Having looked through the Play Store the other day for security apps, I happen to notice that Google has now removed all ad-blockers. Some ad-blockers can be installed if you have ‘rooted’ your Android device. Google claim that the developers of these ad-blockers have violated their developer distribution agreement.
Google claims that ad-blocker apps are accessing the Android OS in an unauthorised manner. Some developers have been told that if they repeat violations then they will have their Google accounts terminated. So why this heavy handed approach from Google?
Ad-blockers by their very nature block ad-related services (see bootnote) to connect from running in-apps and through the browser i.e. YouTube which is owned by Google is also blocked by some of these privacy apps. Ad-blockers are not malicious* and given Google’s bouncer (anti-virus in the cloud) and app verify on Android 4.2 (which scans Play Store and Third-party installed apps on a device) haven’t really stopped malicious apps to the Play Store, you’d be forgiven to think Google should have focussed on rogue developers.
*Ad-blockers are not malicious in anyway, in fact they are useful privacy tools and some also improve battery performance by removing domain network calling.
Google has inadvertently pushed legitimate developers of these ad-blockers onto third-party app markets. We all know that these app markets are a major distribution access point for malware authors. Google is only thinking about it’s revenue and that of its’ developers. You only have to look at the number of freemium apps on Play Store to realize that in-app ads and in-app purchasing of virtual goods is what makes the money, so blocking ads is actually harming both Google and the developer community.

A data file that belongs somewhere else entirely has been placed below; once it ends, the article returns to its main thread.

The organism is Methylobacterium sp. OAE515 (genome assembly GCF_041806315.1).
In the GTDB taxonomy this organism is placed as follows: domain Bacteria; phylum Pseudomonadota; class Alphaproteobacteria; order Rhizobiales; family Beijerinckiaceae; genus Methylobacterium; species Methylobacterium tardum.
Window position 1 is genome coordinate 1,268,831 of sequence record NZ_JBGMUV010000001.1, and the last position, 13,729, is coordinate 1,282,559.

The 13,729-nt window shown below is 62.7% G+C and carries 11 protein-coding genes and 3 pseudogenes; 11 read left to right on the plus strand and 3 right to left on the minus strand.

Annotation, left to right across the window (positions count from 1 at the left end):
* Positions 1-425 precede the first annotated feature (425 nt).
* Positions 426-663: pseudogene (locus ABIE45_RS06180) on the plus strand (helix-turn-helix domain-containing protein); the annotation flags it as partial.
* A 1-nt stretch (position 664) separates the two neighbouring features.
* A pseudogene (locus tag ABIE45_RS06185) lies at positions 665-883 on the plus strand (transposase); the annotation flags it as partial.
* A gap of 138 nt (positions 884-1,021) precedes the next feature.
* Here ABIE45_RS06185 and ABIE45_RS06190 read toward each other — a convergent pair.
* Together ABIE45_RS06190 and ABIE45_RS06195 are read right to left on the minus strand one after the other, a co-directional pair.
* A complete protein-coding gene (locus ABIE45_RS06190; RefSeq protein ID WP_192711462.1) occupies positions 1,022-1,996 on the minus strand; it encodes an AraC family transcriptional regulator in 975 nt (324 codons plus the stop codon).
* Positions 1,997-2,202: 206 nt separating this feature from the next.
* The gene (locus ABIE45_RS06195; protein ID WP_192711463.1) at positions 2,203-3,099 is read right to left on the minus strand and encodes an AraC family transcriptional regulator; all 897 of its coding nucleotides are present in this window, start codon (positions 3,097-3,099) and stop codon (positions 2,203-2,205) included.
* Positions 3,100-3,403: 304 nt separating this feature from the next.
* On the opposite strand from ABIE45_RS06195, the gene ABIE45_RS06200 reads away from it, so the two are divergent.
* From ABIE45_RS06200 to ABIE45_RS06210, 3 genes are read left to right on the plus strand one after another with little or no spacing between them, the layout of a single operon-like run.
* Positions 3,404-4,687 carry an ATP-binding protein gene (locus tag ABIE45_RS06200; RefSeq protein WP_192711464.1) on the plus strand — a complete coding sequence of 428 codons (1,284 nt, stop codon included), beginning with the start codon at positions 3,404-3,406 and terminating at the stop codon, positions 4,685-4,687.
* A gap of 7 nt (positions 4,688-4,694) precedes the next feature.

Google in my mind could have worked with the developers of the ad-blockers to whitelist (for example adding IP address filtering) Google ads and associate products, thereby avoiding the unnecessary removal of genuinely useful privacy apps from the Play Store. I also know some developers who build apps for Android, and they tell me that they don’t want their lively hoods damaged by Google either way, if it decided to push developers to pay an up-front-payment.
Safe surfing folks!
Bootnote: In most instances Ad-blockers require users to configure their Wi-Fi network connection to use a Proxy to set to localhost and specify the port required for the blocker to work.